2. The defendant complains that the prosecutor entered "on a number of areas calculated to appeal to the jurors' emotions."

a. The prosecutor asked Kristin (over objection) how she felt about what had happened with her father, This was part of the

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Commonwealth's legitimate purpose to show Kristin's ragged and reluctant state of mind [Note 7], which helped to explain her difficulty and delay in confiding to outsiders, and to rebut criticism that her testimony was a manufactured product of suggestion.

So also the defendant objected to the prosecution's questions to Eileen Hiatt about Kristin's body language or demeanor and her manifestations of shame during a therapy session. The inquiry was, again, directed to meeting the defendant's suggestion that Kristin was "coached."

b. The defendant did not object to the prosecutor's opening or closing speech to the jury, but now complains about some lush prose in each. The prosecutor said in his opening Kristin "lost her father and her brother," "lost her innocence," "lost her ability to [trust] anybody," and she would tell the jury "incredibly embarrassing" and "humiliating" details of the abuse and her own behavior. In the closing, the prosecutor said the latter forecast came true in Kristin's actual testimony. He called her drawings "[d]isturbing, disgusting, despicable" and characterized the crimes charged as, next to murder, "the most serious."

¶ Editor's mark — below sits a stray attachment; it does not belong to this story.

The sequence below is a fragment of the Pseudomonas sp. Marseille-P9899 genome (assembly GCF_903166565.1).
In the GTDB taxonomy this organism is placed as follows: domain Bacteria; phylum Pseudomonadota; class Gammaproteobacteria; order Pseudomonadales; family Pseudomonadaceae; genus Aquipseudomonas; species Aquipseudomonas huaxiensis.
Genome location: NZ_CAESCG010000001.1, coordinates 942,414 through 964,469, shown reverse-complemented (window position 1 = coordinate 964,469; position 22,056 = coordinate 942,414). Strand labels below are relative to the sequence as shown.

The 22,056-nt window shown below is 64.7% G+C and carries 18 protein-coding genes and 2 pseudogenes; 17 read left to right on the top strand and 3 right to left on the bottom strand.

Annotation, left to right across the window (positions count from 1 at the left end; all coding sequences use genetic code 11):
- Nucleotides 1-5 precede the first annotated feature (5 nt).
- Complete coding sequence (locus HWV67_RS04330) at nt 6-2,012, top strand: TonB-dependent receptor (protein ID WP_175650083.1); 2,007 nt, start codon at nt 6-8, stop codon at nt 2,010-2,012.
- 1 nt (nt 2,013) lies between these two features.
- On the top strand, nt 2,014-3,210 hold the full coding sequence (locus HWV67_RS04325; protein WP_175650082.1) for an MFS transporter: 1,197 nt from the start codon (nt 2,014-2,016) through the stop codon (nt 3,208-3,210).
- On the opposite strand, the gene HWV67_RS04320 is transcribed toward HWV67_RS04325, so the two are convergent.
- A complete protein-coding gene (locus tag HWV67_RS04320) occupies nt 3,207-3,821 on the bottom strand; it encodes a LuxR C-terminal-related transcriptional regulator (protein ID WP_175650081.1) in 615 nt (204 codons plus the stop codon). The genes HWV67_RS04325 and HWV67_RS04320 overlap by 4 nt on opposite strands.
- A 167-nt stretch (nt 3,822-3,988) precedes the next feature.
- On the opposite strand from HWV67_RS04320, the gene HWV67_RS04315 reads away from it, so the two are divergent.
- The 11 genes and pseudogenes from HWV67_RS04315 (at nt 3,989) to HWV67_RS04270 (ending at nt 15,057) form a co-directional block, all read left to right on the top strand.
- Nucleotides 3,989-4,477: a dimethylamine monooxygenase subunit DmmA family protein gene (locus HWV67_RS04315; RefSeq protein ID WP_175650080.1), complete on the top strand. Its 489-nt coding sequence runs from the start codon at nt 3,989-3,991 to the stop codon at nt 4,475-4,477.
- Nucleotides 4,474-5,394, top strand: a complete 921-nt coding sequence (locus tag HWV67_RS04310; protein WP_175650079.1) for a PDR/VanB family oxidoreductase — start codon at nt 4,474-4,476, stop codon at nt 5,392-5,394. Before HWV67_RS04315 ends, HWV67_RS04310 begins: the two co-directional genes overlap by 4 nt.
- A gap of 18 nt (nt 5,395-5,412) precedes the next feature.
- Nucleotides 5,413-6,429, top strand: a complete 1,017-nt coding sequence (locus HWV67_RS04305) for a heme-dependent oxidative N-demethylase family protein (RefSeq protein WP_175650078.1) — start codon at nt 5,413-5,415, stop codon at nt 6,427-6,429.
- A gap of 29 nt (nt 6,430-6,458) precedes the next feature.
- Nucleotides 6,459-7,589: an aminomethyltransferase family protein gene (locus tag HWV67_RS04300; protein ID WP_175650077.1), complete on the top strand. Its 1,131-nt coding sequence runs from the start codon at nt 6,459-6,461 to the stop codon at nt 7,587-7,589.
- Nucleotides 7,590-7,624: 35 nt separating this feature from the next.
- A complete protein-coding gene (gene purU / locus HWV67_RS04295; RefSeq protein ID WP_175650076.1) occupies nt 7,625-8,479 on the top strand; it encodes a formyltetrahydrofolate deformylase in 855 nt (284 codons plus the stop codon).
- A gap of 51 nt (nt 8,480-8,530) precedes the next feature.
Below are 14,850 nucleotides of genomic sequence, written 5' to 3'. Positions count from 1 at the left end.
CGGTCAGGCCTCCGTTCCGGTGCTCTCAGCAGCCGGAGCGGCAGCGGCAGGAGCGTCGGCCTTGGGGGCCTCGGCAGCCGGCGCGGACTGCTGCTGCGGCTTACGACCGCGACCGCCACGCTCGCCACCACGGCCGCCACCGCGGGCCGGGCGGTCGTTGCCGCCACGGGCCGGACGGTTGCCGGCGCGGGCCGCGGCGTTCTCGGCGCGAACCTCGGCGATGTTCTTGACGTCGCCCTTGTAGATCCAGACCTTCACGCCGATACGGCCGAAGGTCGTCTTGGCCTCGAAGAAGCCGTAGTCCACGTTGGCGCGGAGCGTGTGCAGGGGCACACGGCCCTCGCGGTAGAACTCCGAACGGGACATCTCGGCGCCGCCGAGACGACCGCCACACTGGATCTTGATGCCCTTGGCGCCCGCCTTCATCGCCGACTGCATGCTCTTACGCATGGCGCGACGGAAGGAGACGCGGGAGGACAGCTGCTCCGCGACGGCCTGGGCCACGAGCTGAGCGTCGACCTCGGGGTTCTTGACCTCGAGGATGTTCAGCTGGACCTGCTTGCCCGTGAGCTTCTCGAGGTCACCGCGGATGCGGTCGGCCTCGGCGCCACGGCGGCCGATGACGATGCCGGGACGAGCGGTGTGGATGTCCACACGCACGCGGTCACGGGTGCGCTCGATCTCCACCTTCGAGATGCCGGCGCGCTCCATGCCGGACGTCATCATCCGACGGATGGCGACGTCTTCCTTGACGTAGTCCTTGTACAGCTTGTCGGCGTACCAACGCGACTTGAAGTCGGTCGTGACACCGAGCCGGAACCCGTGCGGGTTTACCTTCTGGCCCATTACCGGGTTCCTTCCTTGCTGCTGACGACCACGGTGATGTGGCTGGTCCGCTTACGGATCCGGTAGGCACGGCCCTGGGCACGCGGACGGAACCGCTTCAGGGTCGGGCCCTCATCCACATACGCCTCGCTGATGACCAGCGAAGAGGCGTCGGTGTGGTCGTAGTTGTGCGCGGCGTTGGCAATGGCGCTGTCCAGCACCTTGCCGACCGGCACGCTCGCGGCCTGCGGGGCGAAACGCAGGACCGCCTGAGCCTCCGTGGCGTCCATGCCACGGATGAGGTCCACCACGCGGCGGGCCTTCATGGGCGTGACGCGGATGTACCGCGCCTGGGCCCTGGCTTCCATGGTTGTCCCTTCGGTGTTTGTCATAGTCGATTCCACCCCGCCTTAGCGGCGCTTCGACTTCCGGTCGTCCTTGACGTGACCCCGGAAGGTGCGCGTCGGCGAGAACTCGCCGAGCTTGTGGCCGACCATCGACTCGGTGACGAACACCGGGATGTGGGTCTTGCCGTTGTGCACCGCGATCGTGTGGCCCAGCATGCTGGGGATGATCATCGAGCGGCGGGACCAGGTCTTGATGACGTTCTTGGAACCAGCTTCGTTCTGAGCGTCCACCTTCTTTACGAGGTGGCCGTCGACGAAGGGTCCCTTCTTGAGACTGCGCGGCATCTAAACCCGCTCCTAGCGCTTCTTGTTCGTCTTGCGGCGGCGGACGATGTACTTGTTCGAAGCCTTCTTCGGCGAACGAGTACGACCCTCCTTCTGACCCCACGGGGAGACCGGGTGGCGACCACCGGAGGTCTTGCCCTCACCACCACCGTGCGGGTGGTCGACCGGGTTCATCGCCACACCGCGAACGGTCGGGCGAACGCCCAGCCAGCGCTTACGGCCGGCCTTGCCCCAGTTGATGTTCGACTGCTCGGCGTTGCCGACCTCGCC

The rhetorical embellishments were superfluous and unsuitable, but it must be owned they did not much depart from or aggravate the sordid realities. We may suppose that sober jurors would not lose their common sense, seduced by this veneer, especially when they were reminded on several occasions by the judge what attitude they should take toward the exhortatory speeches of counsel.

We conclude, on the whole record, that the prosecutor's indiscretions, such as they were, do not call for reversal under the Freeman rule.

Judgments affirmed.


[Note 1] Upon voir dire the judge decided Kristin was competent to testify.

[Note 2] The judge instructed the jury to give no weight to any decision by DSS and said the start of care and protection proceedings is based on "suspicion."

[Note 3] Besides Kristin, testifying for the Commonwealth were Harriet Otis, Nancy Assernza, Cindy Preston (another DSS social worker), Koshana DiTucci, Eileen Hiatt, and Daniel Rosa.

[Note 4] Lawrence Quinn, the defendant's employer, said the defendant worked normally from 8:00 A.M. to 4:00 or 4:30 P.M. at the earliest, and had not missed a day. The defendant said the work was seasonal and typically he would be laid off at Christmas.

[Note 5] Witnesses for the defense besides those already noted were George Johansen and Judith Binette, both of whom lived at the Billerica house within the period of the alleged abuse.

[Note 6] In prosecutions for sexual abuse of children "the tolerance of what is fresh complaint has become quite extended in recognition of the child's fear, repression, threats of coercion, psychological control by the abuser, or lack of understanding of what happened." Commonwealth v. Nurse, 50 Mass. App. Ct. 36 , 39 (2000).

[Note 7] The prosecutor also put questions to Kristin about her state of mind ("tired of answering questions") both on the stand and when she was interviewed by the therapist, Vicki Glatt. The questions provided context for Kristin's performance in the interviews and in cross-examination by defense counsel.